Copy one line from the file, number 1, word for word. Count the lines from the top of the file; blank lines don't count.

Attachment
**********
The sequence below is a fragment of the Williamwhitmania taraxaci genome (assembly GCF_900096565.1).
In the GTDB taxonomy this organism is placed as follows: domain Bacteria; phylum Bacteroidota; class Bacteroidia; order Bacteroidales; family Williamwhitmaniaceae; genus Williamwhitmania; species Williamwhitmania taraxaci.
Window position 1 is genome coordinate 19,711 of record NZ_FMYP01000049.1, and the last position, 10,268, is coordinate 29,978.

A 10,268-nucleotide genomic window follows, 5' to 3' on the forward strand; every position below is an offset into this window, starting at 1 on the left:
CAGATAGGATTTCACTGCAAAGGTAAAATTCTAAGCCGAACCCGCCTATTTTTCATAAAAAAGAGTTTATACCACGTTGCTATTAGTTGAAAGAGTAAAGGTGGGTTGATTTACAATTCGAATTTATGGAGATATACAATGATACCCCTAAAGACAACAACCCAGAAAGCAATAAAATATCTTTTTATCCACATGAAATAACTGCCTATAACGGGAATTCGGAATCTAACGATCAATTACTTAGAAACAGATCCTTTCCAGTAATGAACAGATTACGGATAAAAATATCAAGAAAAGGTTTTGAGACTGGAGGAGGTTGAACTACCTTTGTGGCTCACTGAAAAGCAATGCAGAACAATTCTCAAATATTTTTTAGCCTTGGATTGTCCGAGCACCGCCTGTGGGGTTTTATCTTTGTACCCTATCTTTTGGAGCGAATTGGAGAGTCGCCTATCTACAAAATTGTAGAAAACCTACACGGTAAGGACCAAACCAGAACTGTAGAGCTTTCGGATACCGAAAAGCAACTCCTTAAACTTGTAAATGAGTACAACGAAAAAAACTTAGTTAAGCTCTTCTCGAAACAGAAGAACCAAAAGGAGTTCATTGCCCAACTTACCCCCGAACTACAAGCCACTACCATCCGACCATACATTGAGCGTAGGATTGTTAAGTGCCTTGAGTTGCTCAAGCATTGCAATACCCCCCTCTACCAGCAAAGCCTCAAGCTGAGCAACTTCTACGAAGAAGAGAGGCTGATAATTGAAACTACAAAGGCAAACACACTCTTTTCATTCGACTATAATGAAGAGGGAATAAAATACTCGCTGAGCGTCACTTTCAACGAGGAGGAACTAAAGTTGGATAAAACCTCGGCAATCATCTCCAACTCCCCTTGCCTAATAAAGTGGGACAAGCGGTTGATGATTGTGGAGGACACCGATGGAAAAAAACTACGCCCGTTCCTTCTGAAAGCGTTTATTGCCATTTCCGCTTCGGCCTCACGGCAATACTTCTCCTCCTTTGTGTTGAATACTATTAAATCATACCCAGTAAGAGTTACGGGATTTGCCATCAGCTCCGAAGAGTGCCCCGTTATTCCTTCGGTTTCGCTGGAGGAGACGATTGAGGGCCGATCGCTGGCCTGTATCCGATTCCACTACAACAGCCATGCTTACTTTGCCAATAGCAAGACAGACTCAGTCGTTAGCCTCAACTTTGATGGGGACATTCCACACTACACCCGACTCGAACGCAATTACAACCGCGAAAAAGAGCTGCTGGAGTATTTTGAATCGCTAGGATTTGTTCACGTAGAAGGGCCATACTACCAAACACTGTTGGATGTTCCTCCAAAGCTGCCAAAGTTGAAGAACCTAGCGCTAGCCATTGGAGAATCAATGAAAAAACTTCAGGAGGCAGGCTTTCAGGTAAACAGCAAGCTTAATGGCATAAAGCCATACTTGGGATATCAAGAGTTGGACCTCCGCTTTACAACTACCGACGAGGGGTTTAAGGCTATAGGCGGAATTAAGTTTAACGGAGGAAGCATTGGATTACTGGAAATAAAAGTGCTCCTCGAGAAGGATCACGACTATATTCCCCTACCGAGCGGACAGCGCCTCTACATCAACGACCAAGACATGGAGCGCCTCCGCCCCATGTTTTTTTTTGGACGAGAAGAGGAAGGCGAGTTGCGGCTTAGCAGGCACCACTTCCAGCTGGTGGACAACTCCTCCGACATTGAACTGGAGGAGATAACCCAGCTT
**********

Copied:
The sequence below is a fragment of the Williamwhitmania taraxaci genome (assembly GCF_900096565.1).